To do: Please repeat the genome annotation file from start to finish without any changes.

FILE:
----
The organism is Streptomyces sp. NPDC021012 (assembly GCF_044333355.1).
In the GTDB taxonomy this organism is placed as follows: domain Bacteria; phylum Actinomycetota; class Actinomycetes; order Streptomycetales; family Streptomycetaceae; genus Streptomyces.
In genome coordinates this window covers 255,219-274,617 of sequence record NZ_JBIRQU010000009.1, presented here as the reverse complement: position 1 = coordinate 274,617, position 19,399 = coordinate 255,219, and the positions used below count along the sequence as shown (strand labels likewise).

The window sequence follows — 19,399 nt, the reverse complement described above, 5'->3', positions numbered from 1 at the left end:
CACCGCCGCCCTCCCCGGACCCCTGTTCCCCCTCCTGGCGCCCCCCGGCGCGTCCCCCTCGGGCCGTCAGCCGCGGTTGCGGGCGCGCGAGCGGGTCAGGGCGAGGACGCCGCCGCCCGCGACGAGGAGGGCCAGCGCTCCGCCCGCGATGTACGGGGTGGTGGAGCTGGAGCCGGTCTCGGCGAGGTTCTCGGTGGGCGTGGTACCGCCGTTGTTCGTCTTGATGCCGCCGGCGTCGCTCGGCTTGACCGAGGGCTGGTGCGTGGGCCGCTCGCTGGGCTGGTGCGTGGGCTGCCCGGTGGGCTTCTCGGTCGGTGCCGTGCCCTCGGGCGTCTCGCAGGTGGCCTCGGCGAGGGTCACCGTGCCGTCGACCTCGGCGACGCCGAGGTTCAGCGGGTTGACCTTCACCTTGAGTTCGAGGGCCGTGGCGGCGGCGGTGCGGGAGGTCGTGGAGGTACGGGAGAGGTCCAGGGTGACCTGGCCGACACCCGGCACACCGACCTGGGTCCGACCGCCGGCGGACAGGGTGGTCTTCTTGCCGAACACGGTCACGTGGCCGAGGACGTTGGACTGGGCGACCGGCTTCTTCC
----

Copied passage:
The organism is Streptomyces sp. NPDC021012 (assembly GCF_044333355.1).
In the GTDB taxonomy this organism is placed as follows: domain Bacteria; phylum Actinomycetota; class Actinomycetes; order Streptomycetales; family Streptomycetaceae; genus Streptomyces.
In genome coordinates this window covers 255,219-274,617 of sequence record NZ_JBIRQU010000009.1, presented here as the reverse complement: position 1 = coordinate 274,617, position 19,399 = coordinate 255,219, and the positions used below count along the sequence as shown (strand labels likewise).

The window sequence follows — 19,399 nt, the reverse complement described above, 5'->3', positions numbered from 1 at the left end:
CACCGCCGCCCTCCCCGGACCCCTGTTCCCCCTCCTGGCGCCCCCCGGCGCGTCCCCCTCGGGCCGTCAGCCGCGGTTGCGGGCGCGCGAGCGGGTCAGGGCGAGGACGCCGCCGCCCGCGACGAGGAGGGCCAGCGCTCCGCCCGCGATGTACGGGGTGGTGGAGCTGGAGCCGGTCTCGGCGAGGTTCTCGGTGGGCGTGGTACCGCCGTTGTTCGTCTTGATGCCGCCGGCGTCGCTCGGCTTGACCGAGGGCTGGTGCGTGGGCCGCTCGCTGGGCTGGTGCGTGGGCTGCCCGGTGGGCTTCTCGGTCGGTGCCGTGCCCTCGGGCGTCTCGCAGGTGGCCTCGGCGAGGGTCACCGTGCCGTCGACCTCGGCGACGCCGAGGTTCAGCGGGTTGACCTTCACCTTGAGTTCGAGGGCCGTGGCGGCGGCGGTGCGGGAGGTCGTGGAGGTACGGGAGAGGTCCAGGGTGACCTGGCCGACACCCGGCACACCGACCTGGGTCCGACCGCCGGCGGACAGGGTGGTCTTCTTGCCGAACACGGTCACGTGGCCGAGGACGTTGGACTGGGCGACCGGCTTCTTCC